Augmented Reality Mailbag

(Reading time: 2m, 45s)

List members Aylin Tito and Jim Thornton responded to last week’s letter about AR in museums, which they’ve agreed to let me share with you here.

Aylin said:

I think every museum is different, and depending on the exhibition it could be a great feature to add AR, but it could be a distraction from certain exhibitions and a deterrent to some older or not tech savvy audiences (that wouldn’t even use it) … but I think it’s not a priority at this time for us, even though I have seen some cool applications (like the Perez in Miami: In the right place, and within the right context, it can be very cool and interactive. Getting our website and ticketing systems to work more efficiently are a priority. Plus, most visitors comment on how much they enjoyed the docent tour, and what a great docent tour they had. Not many comment on the audio tour or even use it… Seems our visitors enjoy the human interaction or reading a brochure more.

Aylin’s comments kind of mirror how I felt in that many museums may be better off investing in foundational improvements that may contribute to a better visitor experience with less risk and expense. Obviously, it all depends on the resources available. And today’s fancy tech is tomorrow’s commodity — right now, AR may be too costly for many organizations, but that could change in five or ten years.

Jim said:

I think people look at a new tech like that and there are lots of shiny possibilities, real opportunity. But if it doesn't trace back to the objective, whatever it is, then it's a distraction and potentially an expensive one.

This is a great point. I think it relates to what I was saying last week when I wondered aloud whether AR might be used as a way to improve visitor experience at those times/places where attention or satisfaction may be at a low point or as a way to gather feedback from an audience. In either scenario, you’re using the technology to improve visitor satisfaction or as a mechanism to improve the product (the museum) as a whole.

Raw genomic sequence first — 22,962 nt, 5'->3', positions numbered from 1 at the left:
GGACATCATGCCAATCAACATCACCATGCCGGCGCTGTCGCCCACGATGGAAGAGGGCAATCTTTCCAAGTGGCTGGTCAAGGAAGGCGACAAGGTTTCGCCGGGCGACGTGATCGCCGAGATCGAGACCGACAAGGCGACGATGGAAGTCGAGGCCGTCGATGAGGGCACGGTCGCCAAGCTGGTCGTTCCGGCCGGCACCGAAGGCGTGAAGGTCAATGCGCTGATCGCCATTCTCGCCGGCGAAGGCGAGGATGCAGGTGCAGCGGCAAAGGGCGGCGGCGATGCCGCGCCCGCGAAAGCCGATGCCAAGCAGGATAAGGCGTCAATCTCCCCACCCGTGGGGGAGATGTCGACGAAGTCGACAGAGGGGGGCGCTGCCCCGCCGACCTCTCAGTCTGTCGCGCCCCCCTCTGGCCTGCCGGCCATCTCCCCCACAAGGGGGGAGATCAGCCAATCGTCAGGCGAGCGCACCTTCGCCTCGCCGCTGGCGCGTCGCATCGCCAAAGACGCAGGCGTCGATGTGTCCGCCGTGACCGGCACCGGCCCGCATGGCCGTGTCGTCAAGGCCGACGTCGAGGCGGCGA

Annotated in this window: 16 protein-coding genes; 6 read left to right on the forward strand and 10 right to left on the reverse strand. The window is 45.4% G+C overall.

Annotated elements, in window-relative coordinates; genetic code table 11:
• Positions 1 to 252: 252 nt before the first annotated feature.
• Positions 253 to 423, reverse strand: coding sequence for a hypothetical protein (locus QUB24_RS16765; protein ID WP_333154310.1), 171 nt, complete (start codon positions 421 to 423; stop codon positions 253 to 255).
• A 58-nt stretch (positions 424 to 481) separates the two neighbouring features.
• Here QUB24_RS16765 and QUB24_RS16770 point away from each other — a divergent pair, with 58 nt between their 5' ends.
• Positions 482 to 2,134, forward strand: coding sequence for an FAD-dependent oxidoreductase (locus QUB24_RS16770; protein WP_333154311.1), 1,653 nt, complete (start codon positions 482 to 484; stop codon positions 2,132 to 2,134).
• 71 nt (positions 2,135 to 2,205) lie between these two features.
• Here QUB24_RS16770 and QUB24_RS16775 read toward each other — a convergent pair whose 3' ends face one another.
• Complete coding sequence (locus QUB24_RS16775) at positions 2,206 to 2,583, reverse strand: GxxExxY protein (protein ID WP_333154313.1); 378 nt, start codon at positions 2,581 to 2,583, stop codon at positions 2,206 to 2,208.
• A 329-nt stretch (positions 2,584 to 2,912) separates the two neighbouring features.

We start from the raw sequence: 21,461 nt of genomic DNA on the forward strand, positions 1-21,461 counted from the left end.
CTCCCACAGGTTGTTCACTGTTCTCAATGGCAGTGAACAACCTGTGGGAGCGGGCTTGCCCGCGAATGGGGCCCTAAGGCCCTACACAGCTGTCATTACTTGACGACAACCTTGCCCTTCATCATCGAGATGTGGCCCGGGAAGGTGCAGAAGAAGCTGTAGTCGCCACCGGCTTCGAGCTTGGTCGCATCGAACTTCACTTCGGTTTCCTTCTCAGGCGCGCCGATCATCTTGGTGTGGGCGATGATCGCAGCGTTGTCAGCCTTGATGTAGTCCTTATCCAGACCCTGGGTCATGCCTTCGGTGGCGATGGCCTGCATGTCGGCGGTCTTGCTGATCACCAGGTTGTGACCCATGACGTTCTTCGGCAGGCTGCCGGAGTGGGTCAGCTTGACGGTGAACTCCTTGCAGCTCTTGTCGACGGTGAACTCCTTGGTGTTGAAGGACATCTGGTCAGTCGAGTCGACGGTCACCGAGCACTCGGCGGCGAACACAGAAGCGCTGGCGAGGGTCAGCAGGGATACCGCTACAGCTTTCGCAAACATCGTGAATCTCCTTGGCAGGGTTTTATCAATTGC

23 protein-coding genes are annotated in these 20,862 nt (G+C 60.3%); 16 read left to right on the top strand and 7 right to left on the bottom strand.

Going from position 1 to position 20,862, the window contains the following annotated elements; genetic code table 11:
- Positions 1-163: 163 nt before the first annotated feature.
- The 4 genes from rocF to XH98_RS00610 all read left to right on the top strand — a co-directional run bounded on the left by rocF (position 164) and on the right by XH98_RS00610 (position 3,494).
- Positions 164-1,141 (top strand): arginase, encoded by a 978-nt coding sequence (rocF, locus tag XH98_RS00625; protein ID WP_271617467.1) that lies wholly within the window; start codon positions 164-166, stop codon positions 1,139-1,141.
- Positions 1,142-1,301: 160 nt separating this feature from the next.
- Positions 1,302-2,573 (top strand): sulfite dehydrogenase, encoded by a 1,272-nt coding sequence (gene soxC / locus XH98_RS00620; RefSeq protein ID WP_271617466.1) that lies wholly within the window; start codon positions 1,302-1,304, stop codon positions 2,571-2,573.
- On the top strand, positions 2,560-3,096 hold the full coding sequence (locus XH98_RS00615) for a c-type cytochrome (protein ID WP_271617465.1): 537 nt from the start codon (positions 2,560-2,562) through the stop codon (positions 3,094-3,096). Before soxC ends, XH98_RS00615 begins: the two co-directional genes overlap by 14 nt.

Jim continues:

If instead you look at your members and see the strongest member group is aging, it will be an existential problem someday and they're already feeling the effects. Then maybe AR could be used as a draw to get young families through the door and campaigns like that could help solve that problem.

It would be interesting to find out whether some implementation of AR could itself draw younger audiences or whether it might just contribute to certain audiences perceiving the museum as being more modern, relevant, or relatable in some way.

What excites me the most about any technology or system is when it can be used as a tool to absorb information as well as distribute information. That information can then be used to help decision-makers understand their audiences and make improvements that will benefit the organization and patrons. Websites can do that for organizations now. They’re no longer simply broadcast mechanisms (or they don’t have to be).

Maybe we’ve stumbled upon some kind of heuristic here — When evaluating whether to adopt a technology, you could look at whether it’s able to function in several ways at once. Can it serve its nominal purpose while also being used to generate valuable feedback that can be used to improve the organization as a whole? If so, it may have greater value and have matured to a point where it’s a safer investment.

Evaluating software and technology is a topic that’s been surfacing a lot in my world lately. Maybe we should look at that more in future letters.

Meantime, as always, I welcome your thoughts on this — hit reply and let me know your take on this or any other topic that strikes you.

Thanks for reading,


Kyle Bowen